Polar bears use the summer sea ice in the Arctic for feeding, mating and giving birth, but over the past eight years, the amount of summer sea ice has been the lowest eight on record, the result of global warming from greenhouse gas emissions, a government study says.
The U.S. Fish and Wildlife Service issued a report Thursday saying that polar bears risk extinction if humans don't reverse the trend of global warming.
"The single most important step for polar bear conservation is decisive action to address Arctic warming," the U.S. Fish and Wildlife Service said in a draft recovery plan, according to the Associated Press. "Short of action that effectively addresses the primary cause of diminishing sea ice, it is unlikely that polar bears will be recovered."
The agency listed the species as threatened in 2008 and the draft recovery plan is part of the process after the listing.
Jennifer Kohout, the USFWS's regional program manager and co-chair of the polar bear recovery team, said in a conference call Thursday that halting Arctic warming will require a global commitment.
"In the meantime, the Fish and Wildlife Service and its partners are committed to doing everything within our control to give the bears a chance to survive while we await global action,” Kohout said.
Authorities with the U.S. Geological Survey, the scientific division of the Department of Interior, this week outlined two scenarios for polar bears through the end of the century: one in which greenhouse gas emissions stabilize, and the other in which they continue unabated.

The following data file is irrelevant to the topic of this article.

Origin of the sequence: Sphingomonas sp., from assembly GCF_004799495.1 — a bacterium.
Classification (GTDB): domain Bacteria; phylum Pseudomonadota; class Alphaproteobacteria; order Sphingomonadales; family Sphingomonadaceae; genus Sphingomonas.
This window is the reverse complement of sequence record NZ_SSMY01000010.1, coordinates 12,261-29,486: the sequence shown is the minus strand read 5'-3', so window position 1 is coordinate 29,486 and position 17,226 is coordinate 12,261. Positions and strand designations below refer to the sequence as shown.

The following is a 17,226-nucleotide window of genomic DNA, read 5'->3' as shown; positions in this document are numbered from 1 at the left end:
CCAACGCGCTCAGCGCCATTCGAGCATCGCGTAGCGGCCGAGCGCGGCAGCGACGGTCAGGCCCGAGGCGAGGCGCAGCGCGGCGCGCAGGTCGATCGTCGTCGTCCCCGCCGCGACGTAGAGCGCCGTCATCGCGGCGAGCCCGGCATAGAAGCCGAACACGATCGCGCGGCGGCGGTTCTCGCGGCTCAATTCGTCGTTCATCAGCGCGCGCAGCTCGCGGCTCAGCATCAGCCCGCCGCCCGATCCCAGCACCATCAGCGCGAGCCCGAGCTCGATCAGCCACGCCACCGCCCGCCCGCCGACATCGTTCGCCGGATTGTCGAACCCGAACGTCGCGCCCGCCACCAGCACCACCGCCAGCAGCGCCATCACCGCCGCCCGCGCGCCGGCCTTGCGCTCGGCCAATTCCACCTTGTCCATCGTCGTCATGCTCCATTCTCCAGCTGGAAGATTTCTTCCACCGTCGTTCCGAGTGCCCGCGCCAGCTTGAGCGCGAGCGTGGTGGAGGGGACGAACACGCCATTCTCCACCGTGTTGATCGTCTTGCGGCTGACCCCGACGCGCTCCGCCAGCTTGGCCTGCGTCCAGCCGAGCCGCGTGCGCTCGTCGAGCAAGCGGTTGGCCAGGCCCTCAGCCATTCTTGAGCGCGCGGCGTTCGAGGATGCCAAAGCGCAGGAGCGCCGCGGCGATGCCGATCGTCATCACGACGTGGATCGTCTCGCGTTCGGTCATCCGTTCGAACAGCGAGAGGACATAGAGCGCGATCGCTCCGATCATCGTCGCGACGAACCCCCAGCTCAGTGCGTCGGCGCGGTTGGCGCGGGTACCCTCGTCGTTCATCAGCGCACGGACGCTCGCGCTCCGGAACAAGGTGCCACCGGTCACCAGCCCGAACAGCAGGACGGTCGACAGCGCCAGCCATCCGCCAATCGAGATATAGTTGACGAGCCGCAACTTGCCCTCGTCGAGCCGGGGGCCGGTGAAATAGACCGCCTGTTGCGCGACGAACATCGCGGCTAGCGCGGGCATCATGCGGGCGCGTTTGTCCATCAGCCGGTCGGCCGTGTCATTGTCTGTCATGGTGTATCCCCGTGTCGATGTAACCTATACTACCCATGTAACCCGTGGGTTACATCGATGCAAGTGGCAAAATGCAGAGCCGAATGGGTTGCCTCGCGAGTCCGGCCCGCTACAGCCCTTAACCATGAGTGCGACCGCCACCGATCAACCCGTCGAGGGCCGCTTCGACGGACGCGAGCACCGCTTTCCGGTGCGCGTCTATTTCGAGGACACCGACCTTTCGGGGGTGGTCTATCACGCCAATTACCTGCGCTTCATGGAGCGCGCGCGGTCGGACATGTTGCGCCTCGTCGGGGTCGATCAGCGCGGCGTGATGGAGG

The polar bear group that Alaska shares with Russia and Norway faces the first threat. This group makes up about a third of the world’s population. Under either scenario, it could begin seeing global warming’s ill effects as soon as 2025 because of the dramatic loss of sea ice in this part of the Arctic.
Other bears that make up population groups in Canada and Greenland would be affected about 25 years later.
The worldwide population of polar bears is an estimated 20,000 to 25,000. They live in five Arctic nations with Alaska being the only U.S. state with them.
The recovery plan identifies high-priority actions to be taken near- and mid-term to contribute to the survival of the polar bears, better management of harvests and deadly interactions with humans, including encroachment on their habitats, among them. The plan also aims to protect the dens of polar bears from humans and minimizing the risk to polar bears from oil spills.
The public can comment on the plan through Aug. 20.
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